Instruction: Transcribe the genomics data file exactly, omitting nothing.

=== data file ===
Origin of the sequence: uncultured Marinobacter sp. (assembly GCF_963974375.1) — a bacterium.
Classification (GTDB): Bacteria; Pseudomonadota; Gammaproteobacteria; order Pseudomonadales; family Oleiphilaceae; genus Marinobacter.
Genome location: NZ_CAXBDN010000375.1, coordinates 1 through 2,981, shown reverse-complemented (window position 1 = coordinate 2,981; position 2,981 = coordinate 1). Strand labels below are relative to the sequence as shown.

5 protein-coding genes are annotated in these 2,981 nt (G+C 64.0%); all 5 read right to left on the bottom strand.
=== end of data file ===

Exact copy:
Origin of the sequence: uncultured Marinobacter sp. (assembly GCF_963974375.1) — a bacterium.
Classification (GTDB): Bacteria; Pseudomonadota; Gammaproteobacteria; order Pseudomonadales; family Oleiphilaceae; genus Marinobacter.
Genome location: NZ_CAXBDN010000375.1, coordinates 1 through 2,981, shown reverse-complemented (window position 1 = coordinate 2,981; position 2,981 = coordinate 1). Strand labels below are relative to the sequence as shown.

5 protein-coding genes are annotated in these 2,981 nt (G+C 64.0%); all 5 read right to left on the bottom strand.